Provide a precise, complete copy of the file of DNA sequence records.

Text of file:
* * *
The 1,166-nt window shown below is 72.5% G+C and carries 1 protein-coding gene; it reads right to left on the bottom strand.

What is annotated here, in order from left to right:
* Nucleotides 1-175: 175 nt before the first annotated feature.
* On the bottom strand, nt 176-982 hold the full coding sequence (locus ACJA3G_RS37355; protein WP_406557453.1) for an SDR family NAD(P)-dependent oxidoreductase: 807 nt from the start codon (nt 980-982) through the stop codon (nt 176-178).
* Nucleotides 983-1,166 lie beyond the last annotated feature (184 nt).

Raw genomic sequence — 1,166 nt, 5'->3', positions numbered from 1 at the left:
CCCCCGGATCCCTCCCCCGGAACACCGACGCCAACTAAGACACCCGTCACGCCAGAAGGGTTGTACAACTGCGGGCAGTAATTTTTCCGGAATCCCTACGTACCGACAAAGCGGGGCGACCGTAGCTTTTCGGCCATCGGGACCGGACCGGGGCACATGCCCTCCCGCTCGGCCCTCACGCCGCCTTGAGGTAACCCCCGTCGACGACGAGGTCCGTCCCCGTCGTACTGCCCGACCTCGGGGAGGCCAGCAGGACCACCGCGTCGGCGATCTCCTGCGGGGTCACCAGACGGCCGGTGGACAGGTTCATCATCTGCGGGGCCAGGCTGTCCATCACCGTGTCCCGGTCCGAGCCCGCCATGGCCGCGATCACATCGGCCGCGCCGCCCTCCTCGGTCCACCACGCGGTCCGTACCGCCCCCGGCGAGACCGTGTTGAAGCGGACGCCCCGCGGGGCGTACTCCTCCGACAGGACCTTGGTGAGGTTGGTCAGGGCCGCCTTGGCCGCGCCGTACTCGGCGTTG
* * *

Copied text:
The 1,166-nt window shown below is 72.5% G+C and carries 1 protein-coding gene; it reads right to left on the bottom strand.

What is annotated here, in order from left to right:
* Nucleotides 1-175: 175 nt before the first annotated feature.
* On the bottom strand, nt 176-982 hold the full coding sequence (locus ACJA3G_RS37355; protein WP_406557453.1) for an SDR family NAD(P)-dependent oxidoreductase: 807 nt from the start codon (nt 980-982) through the stop codon (nt 176-178).
* Nucleotides 983-1,166 lie beyond the last annotated feature (184 nt).

Raw genomic sequence — 1,166 nt, 5'->3', positions numbered from 1 at the left:
CCCCCGGATCCCTCCCCCGGAACACCGACGCCAACTAAGACACCCGTCACGCCAGAAGGGTTGTACAACTGCGGGCAGTAATTTTTCCGGAATCCCTACGTACCGACAAAGCGGGGCGACCGTAGCTTTTCGGCCATCGGGACCGGACCGGGGCACATGCCCTCCCGCTCGGCCCTCACGCCGCCTTGAGGTAACCCCCGTCGACGACGAGGTCCGTCCCCGTCGTACTGCCCGACCTCGGGGAGGCCAGCAGGACCACCGCGTCGGCGATCTCCTGCGGGGTCACCAGACGGCCGGTGGACAGGTTCATCATCTGCGGGGCCAGGCTGTCCATCACCGTGTCCCGGTCCGAGCCCGCCATGGCCGCGATCACATCGGCCGCGCCGCCCTCCTCGGTCCACCACGCGGTCCGTACCGCCCCCGGCGAGACCGTGTTGAAGCGGACGCCCCGCGGGGCGTACTCCTCCGACAGGACCTTGGTGAGGTTGGTCAGGGCCGCCTTGGCCGCGCCGTACTCGGCGTTG